Madison Brengle (born April 3, 1990) is a U.S. professional tennis player on the WTA Tour. Her biggest success occurred in early 2015, reaching her first WTA final in January, followed by a fourth round major appearance at the Australian Open. In May her singles ranking reached a career-best of No. 35 in the world. Her greatest victory so far was in 2017 over world #2 Serena Williams.
In August 2007 she was ranked 4th in the world in juniors. Brengle then toiled for years in the ITF Women's Circuit. Over the course of 24 consecutive majors between 2008 and 2014 she failed to make it out of the pre-tournament qualifier. The streak ended when she earned a wildcard for the 2014 US Open main draw, which she capitalized on for her first major match win. Her ranking soon rose into the world top 100 for the first time.
Brengle was born and raised in Dover, Delaware, and is Jewish. Her mother (Gaby née Gamberg) coaches her, her father is Dan Brengle, and her brother is David.
Brengle is what some coaches call a scrappy player, and her game is built around counter-punching and outlasting her opponents in long rallies while waiting for her opponent's error. When serving she uses an abbreviated service motion. Her forehand has a low follow-through. Sometimes on her backhand she will drive the ball flat, using a half-swing. Brengle moves quickly around the court, and is willing to battle to win her matches.
As a teenager Brengle participated in an experimental USTA training regimen.
In 2006, Brengle won the Easter Bowl doubles championships with Kristy Frilling, defeating Sanaz Marand and Ashley Weinhold in the final. In 2007, Brengle reached the 2007 Australian Open girls' singles final, before going down to Anastasia Pavlyuchenkova. Brengle and Julia Cohen were the top seeds at the 2007 French Open girls' doubles competition, but the team lost in the first round.
Seeded seventh, Brengle lost in the final of the 2007 Wimbledon girls' singles competition to Urszula Radwańska, 2–6, 6–3, 6–0. Brengle and Chelsey Gullickson reached the Wimbledon girls' doubles semifinals before losing to top seeds and eventual champions Pavlyuchenkova and Radwańska. In August 2007 she was ranked 4th in the world in juniors.
2005 saw Brengle win her first ITF title, when, as a 15-year-old, she won a title in Baltimore. In the final, she defeated Beau Jones.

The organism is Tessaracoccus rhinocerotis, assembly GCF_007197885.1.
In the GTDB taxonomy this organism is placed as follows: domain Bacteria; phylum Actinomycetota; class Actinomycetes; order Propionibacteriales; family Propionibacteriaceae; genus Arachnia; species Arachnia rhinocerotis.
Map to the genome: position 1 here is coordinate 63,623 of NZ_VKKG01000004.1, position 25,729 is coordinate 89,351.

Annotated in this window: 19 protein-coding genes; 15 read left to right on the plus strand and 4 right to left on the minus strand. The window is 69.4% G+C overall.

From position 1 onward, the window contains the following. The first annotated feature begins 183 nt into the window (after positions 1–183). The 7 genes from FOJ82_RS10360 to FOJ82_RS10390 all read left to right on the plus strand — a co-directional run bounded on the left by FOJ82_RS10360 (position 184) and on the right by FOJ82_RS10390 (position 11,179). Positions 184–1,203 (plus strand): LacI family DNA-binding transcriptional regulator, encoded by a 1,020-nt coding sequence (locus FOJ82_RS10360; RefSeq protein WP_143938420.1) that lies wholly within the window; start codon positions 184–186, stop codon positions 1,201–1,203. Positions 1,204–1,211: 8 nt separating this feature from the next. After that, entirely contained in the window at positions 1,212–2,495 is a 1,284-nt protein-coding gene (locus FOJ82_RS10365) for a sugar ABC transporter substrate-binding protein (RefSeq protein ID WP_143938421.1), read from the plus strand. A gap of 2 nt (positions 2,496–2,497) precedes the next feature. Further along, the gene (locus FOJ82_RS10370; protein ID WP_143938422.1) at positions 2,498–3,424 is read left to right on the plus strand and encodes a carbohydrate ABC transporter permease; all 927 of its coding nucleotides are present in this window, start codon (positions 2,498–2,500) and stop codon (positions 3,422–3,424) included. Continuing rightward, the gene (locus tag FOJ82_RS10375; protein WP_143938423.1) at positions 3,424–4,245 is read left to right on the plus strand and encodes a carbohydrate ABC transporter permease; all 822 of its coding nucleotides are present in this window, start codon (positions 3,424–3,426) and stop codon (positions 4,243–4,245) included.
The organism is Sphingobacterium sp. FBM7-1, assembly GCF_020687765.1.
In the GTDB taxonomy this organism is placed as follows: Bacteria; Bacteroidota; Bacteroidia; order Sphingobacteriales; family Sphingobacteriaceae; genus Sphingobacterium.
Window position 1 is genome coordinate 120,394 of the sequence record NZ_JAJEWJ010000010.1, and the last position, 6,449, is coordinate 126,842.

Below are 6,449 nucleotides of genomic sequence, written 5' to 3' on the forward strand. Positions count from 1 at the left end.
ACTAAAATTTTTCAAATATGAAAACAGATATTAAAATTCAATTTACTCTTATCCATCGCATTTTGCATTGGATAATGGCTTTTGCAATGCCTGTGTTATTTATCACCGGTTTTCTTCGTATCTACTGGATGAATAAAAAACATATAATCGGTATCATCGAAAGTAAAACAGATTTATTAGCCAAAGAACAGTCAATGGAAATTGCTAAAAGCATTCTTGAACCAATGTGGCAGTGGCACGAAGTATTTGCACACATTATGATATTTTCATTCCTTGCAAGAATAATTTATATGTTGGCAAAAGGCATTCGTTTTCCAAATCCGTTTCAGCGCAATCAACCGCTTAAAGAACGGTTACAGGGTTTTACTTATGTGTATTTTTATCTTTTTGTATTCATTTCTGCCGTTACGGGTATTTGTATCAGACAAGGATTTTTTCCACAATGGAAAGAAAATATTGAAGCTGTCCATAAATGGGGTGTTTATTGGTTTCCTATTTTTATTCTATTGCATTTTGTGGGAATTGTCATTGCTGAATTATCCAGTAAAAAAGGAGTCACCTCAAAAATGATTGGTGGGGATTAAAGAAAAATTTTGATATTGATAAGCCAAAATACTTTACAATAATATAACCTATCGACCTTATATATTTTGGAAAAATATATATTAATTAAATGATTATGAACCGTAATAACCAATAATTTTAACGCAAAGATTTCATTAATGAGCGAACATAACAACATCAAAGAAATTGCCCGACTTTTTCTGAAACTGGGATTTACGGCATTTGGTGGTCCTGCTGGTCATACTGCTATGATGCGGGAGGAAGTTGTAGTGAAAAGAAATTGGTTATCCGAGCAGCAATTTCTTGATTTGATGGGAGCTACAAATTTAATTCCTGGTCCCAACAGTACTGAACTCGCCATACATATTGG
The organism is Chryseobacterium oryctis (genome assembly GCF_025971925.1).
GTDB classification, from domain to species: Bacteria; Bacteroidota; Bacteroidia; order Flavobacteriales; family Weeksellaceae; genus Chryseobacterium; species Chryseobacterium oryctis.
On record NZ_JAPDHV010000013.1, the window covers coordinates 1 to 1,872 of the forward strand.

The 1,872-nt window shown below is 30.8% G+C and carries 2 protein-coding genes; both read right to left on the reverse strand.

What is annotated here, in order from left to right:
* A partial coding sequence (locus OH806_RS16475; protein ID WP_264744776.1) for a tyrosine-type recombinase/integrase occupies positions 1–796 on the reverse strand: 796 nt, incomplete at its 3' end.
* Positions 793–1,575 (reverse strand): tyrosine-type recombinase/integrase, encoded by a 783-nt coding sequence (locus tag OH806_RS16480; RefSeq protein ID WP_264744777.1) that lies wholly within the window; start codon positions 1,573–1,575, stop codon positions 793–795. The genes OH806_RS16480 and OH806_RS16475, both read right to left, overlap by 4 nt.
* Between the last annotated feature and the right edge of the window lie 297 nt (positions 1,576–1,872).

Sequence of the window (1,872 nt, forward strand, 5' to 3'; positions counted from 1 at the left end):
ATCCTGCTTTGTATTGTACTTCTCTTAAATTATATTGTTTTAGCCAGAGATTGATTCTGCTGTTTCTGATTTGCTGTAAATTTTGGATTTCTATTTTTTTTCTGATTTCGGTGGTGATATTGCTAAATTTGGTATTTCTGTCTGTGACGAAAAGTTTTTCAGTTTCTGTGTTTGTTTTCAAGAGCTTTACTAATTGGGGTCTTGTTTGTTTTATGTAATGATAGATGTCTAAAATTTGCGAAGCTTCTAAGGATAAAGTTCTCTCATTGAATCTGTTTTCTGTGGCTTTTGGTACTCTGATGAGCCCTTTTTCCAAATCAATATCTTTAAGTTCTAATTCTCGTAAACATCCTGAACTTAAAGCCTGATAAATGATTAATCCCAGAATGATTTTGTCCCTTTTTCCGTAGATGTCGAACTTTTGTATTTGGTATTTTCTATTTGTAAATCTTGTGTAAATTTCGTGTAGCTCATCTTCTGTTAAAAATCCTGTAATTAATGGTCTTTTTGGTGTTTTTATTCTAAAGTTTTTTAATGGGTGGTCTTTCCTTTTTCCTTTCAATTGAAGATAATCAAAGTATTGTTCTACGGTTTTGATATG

In 2007, Brengle received wildcard entries into two Grand Slam tournaments, losing in the first round both times. Accepted into the 2007 Australian Open women's draw, Brengle lost to ninth-seeded Patty Schnyder. She was allowed another wildcard into the 2007 U.S. Open, where she lost to Bethanie Mattek-Sands. Brengle and Ashley Weinhold were doubles wildcards, but lost in the first round of the doubles competition to eventual quarterfinalists Stéphanie Foretz and Yaroslava Shvedova.
Brengle won her first WTA match of the 2007 season by defeating former top-20 player Flavia Pennetta, before losing to Elena Dementieva in the following round. In addition, the American reached the second round of the 2007 French Open qualifying draw.
On the ITF Circuit, Brengle reached three out of four singles finals in the first four months of the year. Brengle and Kristie Frilling won an ITF doubles title in Augusta, Georgia. In the final, the team defeated Angelina Gabueva and Alisa Kleybanova.
In 2008, Brengle received a wild card into the French Open after winning a wild card tournament, defeating Ahsha Rolle in the finals. The US Open and the French Open agreed to exchange wild cards in their respective tournaments.
In 2011, Brengle finally won her second ITF title at Hammond, LA. She also reached the final at another ITF event at Rancho Santa Fe, California. At College Park she defeated recent Wimbledon third rounder Melinda Czink to win her first WTA match since Quebec City in 2009.
In 2012, Brengle won her third ITF title at Fort Walton Beach, Florida. She also won the doubles title with Paula Kania of Poland.
In 2013, Brengle won her fourth ITF title at Rancho Santa Fe, California.
Brengle had a strong start to her 2014 season, qualifying through to the main draw at the Moorilla Hobart International, but was narrowly defeated in the first round by top seed Samantha Stosur in a final-set tiebreak. The next week, she was in touching distance of a main draw berth at the Australian Open, but lost to Irina-Camelia Begu in the final qualifying round. In July, she won the $50,000 Kentucky Bank Tennis Championships, beating Nicole Gibbs in the final. Later in the year, she was awarded a wildcard into the main draw of the US Open, where she recorded her first ever Grand Slam win over Julia Glushko of Israel.